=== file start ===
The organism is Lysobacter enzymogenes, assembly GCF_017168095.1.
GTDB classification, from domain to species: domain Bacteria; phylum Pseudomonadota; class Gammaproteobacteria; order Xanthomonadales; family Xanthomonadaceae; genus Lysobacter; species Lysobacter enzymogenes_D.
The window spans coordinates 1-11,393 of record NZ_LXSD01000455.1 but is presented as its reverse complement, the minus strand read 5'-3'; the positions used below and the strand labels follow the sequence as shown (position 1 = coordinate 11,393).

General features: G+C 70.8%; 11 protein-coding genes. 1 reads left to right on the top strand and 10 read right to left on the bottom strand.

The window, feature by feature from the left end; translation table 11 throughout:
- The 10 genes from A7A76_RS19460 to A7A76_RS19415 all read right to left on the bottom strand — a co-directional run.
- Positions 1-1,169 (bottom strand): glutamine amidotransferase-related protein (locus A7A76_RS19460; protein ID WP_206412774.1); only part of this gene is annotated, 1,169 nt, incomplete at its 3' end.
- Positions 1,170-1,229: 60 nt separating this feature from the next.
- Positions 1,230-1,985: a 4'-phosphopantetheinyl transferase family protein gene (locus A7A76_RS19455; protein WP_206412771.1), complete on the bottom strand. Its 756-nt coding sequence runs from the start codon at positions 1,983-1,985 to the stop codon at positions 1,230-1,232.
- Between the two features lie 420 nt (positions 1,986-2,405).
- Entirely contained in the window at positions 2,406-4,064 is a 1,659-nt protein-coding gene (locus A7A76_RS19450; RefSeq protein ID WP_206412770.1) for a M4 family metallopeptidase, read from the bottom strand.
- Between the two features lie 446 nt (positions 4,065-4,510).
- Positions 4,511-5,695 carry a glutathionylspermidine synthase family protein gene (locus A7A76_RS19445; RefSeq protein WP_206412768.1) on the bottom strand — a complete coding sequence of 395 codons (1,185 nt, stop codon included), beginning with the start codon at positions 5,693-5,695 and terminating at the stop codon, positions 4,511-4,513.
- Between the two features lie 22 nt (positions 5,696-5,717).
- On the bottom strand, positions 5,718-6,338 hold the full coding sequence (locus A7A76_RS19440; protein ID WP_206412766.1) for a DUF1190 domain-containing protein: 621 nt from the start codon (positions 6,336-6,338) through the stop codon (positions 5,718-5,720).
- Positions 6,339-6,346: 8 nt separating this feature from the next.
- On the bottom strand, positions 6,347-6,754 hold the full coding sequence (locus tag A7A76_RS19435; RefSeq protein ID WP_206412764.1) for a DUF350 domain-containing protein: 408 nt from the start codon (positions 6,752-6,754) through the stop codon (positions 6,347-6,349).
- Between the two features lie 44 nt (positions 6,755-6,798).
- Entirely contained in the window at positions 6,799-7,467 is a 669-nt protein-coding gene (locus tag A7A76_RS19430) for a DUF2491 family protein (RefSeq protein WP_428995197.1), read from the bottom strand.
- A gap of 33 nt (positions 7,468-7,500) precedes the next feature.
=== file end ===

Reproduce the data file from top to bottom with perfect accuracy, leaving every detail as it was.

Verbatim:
The organism is Lysobacter enzymogenes, assembly GCF_017168095.1.
GTDB classification, from domain to species: domain Bacteria; phylum Pseudomonadota; class Gammaproteobacteria; order Xanthomonadales; family Xanthomonadaceae; genus Lysobacter; species Lysobacter enzymogenes_D.
The window spans coordinates 1-11,393 of record NZ_LXSD01000455.1 but is presented as its reverse complement, the minus strand read 5'-3'; the positions used below and the strand labels follow the sequence as shown (position 1 = coordinate 11,393).

General features: G+C 70.8%; 11 protein-coding genes. 1 reads left to right on the top strand and 10 read right to left on the bottom strand.

The window, feature by feature from the left end; translation table 11 throughout:
- The 10 genes from A7A76_RS19460 to A7A76_RS19415 all read right to left on the bottom strand — a co-directional run.
- Positions 1-1,169 (bottom strand): glutamine amidotransferase-related protein (locus A7A76_RS19460; protein ID WP_206412774.1); only part of this gene is annotated, 1,169 nt, incomplete at its 3' end.
- Positions 1,170-1,229: 60 nt separating this feature from the next.
- Positions 1,230-1,985: a 4'-phosphopantetheinyl transferase family protein gene (locus A7A76_RS19455; protein WP_206412771.1), complete on the bottom strand. Its 756-nt coding sequence runs from the start codon at positions 1,983-1,985 to the stop codon at positions 1,230-1,232.
- Between the two features lie 420 nt (positions 1,986-2,405).
- Entirely contained in the window at positions 2,406-4,064 is a 1,659-nt protein-coding gene (locus A7A76_RS19450; RefSeq protein ID WP_206412770.1) for a M4 family metallopeptidase, read from the bottom strand.
- Between the two features lie 446 nt (positions 4,065-4,510).
- Positions 4,511-5,695 carry a glutathionylspermidine synthase family protein gene (locus A7A76_RS19445; RefSeq protein WP_206412768.1) on the bottom strand — a complete coding sequence of 395 codons (1,185 nt, stop codon included), beginning with the start codon at positions 5,693-5,695 and terminating at the stop codon, positions 4,511-4,513.
- Between the two features lie 22 nt (positions 5,696-5,717).
- On the bottom strand, positions 5,718-6,338 hold the full coding sequence (locus A7A76_RS19440; protein ID WP_206412766.1) for a DUF1190 domain-containing protein: 621 nt from the start codon (positions 6,336-6,338) through the stop codon (positions 5,718-5,720).
- Positions 6,339-6,346: 8 nt separating this feature from the next.
- On the bottom strand, positions 6,347-6,754 hold the full coding sequence (locus tag A7A76_RS19435; RefSeq protein ID WP_206412764.1) for a DUF350 domain-containing protein: 408 nt from the start codon (positions 6,752-6,754) through the stop codon (positions 6,347-6,349).
- Between the two features lie 44 nt (positions 6,755-6,798).
- Entirely contained in the window at positions 6,799-7,467 is a 669-nt protein-coding gene (locus tag A7A76_RS19430) for a DUF2491 family protein (RefSeq protein WP_428995197.1), read from the bottom strand.
- A gap of 33 nt (positions 7,468-7,500) precedes the next feature.